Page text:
Provides the mall's interior decor.  At the time, the company was the largest employer of Journeymen Painters in the Chicago area.

Schuham Hardware (Chicago,IL)-
Provides every single door lock, hinge and doorknob inside the entire mall.

Olson Co. (Chicago,IL)-
Provides the roof that covers more than 628,000 feet of enclosed mall space.
A unique feature of the roof installation is the use of a new type of zinc alloy called Hydro-T.  Hydro-T weathers to a fine slate grey and never
requires painting.


May 19, 1965:
Joseph Giovegno, of Frankfort, returns to his car after shopping at Montgomery Wards to find a newborn infant girl has
been placed on his front seat.  Giovegno rushes the 7 pound infant to the South Suburban Hospital in Hazel Crest.  The
infant is not harmed and Harvey Police seek out the Mother.

August 31, 1966:
A Presentation Opening takes place.  A huge mall-wide sale is in effect until Sept. 3.
At this time 36 stores are open for business.  Singer
Mel Torme officiates the opening.  Several other guests, which are
not present at the Grand Opening are featured.  The automobile
"The Leslie Special" from the movie "The Great Race"
is on display courtesy of WCFL radio.  Construction is still underway at this time.  This kind of Presentation Opening,
commonly referred to today as a "soft opening", was done to get the word out about the mall.

September-October 1966:
Construction is completed.  Grand Opening celebrations set for Nov. 10-11-& 12th 1966.

November 9,1966 (Wed.):  
A full day before the Grand Opening celebrations, the mall is dedicated by the Mayor of Harvey, Dixie Mall President
Meyer C. Weiner and mall Manager Orlando Segneri.  A 75 year time capsule is installed at the entrance to the
Montgomery Ward Court (15201 Dixie Highway).

November 10 (Thurs.), 11 (Fri.) & 12 (Sat.):
Dixie Square's Grand Opening kicks off.

The following stores are open for business:

Baskin Robbins, Carousel Hosiery, Claire's Hat Shop, David's Shoes, Dixie Optical Company, Famous Beauty Salon, Fanny May Candy,
Ginn's Tie Shop, Hallmark Cards, Hardy Shoes, Harvest House Restaurant, Dr. D. Ozberg O.D., Hickory Farms, Karroll's Mens Wear, Le
Petit Cafe, Lilyan Ladies Apparel, Mother Maternity Fashions, Neumode Hosiery Shop, Patio Popcorn, Robin Hood Shoes, Singer Sewing
Center, Stuart's Woman's Wear, Tedd's Ladies Sportsware, Wurlitzer, The Bombay Shop, Gina's, Kinney Family Shoes, Model Mother,
Richman Brothers, Whitney's, Woolworth, Dixie Shoe repair, Lehner's Barber Shop, Mary Lester Fabrics, Rogers Jewelers, Armand's
Restaurant, Burt's Shoes, Cocktail Lounge, Dixie Music Store, Howard's Family Apparel, Jewel Food Store, Jody's Cotton Shop, Robert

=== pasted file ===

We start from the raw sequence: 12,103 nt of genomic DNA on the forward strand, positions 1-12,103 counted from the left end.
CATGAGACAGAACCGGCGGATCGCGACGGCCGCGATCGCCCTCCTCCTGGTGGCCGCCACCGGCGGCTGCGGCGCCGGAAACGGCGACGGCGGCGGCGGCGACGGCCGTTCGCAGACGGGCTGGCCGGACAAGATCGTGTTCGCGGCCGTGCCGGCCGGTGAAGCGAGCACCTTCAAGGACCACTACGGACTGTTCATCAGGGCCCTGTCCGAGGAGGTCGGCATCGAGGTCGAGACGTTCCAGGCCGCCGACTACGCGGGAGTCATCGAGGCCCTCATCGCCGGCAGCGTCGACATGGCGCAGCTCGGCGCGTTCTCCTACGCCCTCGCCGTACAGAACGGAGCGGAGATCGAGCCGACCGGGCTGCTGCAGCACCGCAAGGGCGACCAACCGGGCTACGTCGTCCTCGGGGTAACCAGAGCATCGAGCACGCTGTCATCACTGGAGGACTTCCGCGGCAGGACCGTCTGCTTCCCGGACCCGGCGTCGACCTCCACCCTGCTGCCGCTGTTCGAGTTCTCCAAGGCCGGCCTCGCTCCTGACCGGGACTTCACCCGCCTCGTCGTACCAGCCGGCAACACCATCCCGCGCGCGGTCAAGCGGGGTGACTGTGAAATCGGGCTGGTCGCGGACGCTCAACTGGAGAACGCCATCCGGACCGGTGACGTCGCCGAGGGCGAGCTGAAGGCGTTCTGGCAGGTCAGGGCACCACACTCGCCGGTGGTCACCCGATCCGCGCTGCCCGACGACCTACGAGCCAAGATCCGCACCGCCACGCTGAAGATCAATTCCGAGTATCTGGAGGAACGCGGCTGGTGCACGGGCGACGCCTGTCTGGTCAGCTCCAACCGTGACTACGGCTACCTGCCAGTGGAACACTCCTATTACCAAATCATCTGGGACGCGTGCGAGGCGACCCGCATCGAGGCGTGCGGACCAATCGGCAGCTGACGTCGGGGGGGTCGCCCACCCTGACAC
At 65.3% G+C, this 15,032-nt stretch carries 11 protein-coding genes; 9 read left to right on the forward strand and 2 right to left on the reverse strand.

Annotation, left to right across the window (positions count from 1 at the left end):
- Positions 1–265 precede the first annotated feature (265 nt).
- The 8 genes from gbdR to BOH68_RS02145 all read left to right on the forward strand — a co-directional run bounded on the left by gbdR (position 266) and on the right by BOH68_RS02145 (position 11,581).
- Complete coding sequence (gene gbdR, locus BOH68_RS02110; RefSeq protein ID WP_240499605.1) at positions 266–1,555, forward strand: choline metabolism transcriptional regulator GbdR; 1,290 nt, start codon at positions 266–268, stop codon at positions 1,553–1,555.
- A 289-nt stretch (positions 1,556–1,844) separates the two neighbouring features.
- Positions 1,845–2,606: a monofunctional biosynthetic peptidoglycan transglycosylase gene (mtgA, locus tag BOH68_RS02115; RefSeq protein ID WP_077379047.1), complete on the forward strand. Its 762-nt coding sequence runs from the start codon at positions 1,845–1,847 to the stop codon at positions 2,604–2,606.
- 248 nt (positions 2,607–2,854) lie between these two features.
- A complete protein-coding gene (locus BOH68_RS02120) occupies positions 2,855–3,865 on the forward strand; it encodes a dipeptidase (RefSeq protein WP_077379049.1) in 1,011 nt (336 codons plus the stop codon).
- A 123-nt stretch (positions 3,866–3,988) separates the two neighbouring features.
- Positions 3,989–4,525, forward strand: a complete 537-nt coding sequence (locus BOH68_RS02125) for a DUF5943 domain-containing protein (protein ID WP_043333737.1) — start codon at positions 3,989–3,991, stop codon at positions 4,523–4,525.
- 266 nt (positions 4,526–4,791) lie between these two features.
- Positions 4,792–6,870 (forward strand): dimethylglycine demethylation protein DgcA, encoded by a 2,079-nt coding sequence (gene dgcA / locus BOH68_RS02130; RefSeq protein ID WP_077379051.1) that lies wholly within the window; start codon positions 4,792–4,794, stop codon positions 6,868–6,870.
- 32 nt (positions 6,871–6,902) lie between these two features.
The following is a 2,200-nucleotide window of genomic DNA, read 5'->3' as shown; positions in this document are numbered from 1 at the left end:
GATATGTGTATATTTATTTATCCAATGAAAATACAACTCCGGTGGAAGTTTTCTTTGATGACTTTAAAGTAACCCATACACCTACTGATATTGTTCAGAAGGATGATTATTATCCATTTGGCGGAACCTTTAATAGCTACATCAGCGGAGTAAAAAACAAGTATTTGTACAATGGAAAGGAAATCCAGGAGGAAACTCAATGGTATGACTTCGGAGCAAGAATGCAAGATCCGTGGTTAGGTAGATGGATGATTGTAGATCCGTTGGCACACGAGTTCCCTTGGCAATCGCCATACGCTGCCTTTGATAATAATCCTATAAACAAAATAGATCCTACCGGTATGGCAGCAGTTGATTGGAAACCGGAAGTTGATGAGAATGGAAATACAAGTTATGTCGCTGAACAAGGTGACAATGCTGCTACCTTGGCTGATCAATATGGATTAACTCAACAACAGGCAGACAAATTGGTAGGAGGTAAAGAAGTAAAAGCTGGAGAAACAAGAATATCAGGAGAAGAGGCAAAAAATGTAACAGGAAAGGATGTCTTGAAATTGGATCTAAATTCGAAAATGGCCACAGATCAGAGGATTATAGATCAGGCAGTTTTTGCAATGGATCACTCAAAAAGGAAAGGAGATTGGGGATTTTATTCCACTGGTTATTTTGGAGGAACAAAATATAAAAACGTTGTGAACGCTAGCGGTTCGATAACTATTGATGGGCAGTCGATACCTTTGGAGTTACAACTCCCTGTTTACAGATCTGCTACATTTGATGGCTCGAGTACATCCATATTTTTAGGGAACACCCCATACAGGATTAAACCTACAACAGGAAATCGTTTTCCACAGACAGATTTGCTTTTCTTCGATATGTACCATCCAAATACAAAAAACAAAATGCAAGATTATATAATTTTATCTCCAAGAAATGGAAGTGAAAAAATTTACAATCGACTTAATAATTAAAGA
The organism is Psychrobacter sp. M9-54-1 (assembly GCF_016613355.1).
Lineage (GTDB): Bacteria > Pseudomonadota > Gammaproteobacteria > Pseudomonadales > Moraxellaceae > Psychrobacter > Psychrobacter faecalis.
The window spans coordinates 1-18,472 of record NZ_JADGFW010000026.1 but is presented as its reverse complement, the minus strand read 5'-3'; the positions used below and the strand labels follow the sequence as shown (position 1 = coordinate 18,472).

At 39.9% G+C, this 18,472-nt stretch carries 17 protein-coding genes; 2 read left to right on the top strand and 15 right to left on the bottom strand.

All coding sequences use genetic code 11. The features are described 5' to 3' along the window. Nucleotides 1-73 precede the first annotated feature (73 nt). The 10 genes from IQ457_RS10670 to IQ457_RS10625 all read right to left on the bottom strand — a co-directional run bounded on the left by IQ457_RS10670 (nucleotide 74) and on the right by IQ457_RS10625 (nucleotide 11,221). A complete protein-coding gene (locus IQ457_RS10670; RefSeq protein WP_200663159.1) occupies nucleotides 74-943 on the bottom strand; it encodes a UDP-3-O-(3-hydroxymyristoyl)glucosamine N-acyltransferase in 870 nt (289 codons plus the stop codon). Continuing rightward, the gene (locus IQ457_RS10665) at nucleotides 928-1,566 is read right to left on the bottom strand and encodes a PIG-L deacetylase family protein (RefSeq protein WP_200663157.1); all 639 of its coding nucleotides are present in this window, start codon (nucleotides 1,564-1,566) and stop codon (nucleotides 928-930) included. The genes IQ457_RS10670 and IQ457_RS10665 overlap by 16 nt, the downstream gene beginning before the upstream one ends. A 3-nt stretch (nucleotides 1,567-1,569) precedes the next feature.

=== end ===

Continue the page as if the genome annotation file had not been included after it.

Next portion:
Meyer Corporation, Walgreen Drugs & Liquors, Watland Camera, Montgomery Ward & JC Penney.  

A US Post office is also located in the North parking .  JC Penney's Auto Service is located North of 152nd st. and
Montgomery Wards Auto Service is just North of 154th st.

Parking for 4,200 automobiles is available.  
Mall Hours in 1966 were:
Mon-Fri 9:30am-9:30pm
Sat 9:30am-5:30pm.  

Some of the events during the 3-day grand opening were as follows:

Dixie mall President Meyer Weiner gives away a week for two vacation to Pine Point Resort in Elkhart Lake, WI.

Illinois Bell Telephone & Northern Illinois Gas have huge displays on hand providing info on what these two utilities "can do for you!".

Walgreen's gave away a color television.

Homer & Jethro gave a free concert to customers at 9:15pm in the Dixie Court on Nov. 10th.

Uncle Ned Locke from "Bozo's Circus" entertained the kiddies from 1-4pm on Nov. 12th.

February 2, 1967:
The United States Postal Service opens one of it's brand new Postal Stations that never close at Dixie Square.

February 26, 1967:
Greenbaum Mortgage Co. announces it has placed a $8,280,000 mortgage with a group of seven insurance companies
for Dixie Square Mall.  The group collectively is known as WILCO.    

August 10, 1967:
The Village of Park Forest puts the blame on it's 20 percent decline in retail sales on Dixie Square & River Oaks.  Park
Forest Plaza, the town's main shopping district, sees customers drawn away by the two new shopping centers.  Prior to
Dixie Square & River Oaks being built, Park Forest Plaza drew customers from both areas.  Park Forest entertains
raising the City Sticker fee to $2.50 to help make up for a loss of some $40,000 in the first quarter of 1967.

October 5, 6 & 7 1967:
The first in what is now known as "Dixie Square Coupon Promos".  For 3 big days shoppers could take advantage of
tremendous savings by clipping coupons out of local papers and cashing in.  A common promotional tool even today,
Dixie Square seemed to have trouble with it from the start.  The advertisement for this event includes a coupon for a
store that wouldn't open for 3 more months (Panel City) and Penneys & Polk Bros. both offered outstanding deals on
45rpm records.  Penneys had them for 77 cents and Polk Bros. for 49 cents.  Promos such as these generally benefit all
shop-keepers at a mall, offering non competitive items to draw "all" customers in.  Dixie Square had not yet mastered
this device, and never did, as they unfortunately offered several more like it over the next 11 years.

October 1967:
After a hugely successful first year, with revenue exceeding 40 million dollars, President Meyer C. Weiner announces
the addition of a 3rd department store anchor to Dixie Square. This is the first mention of what would become Turn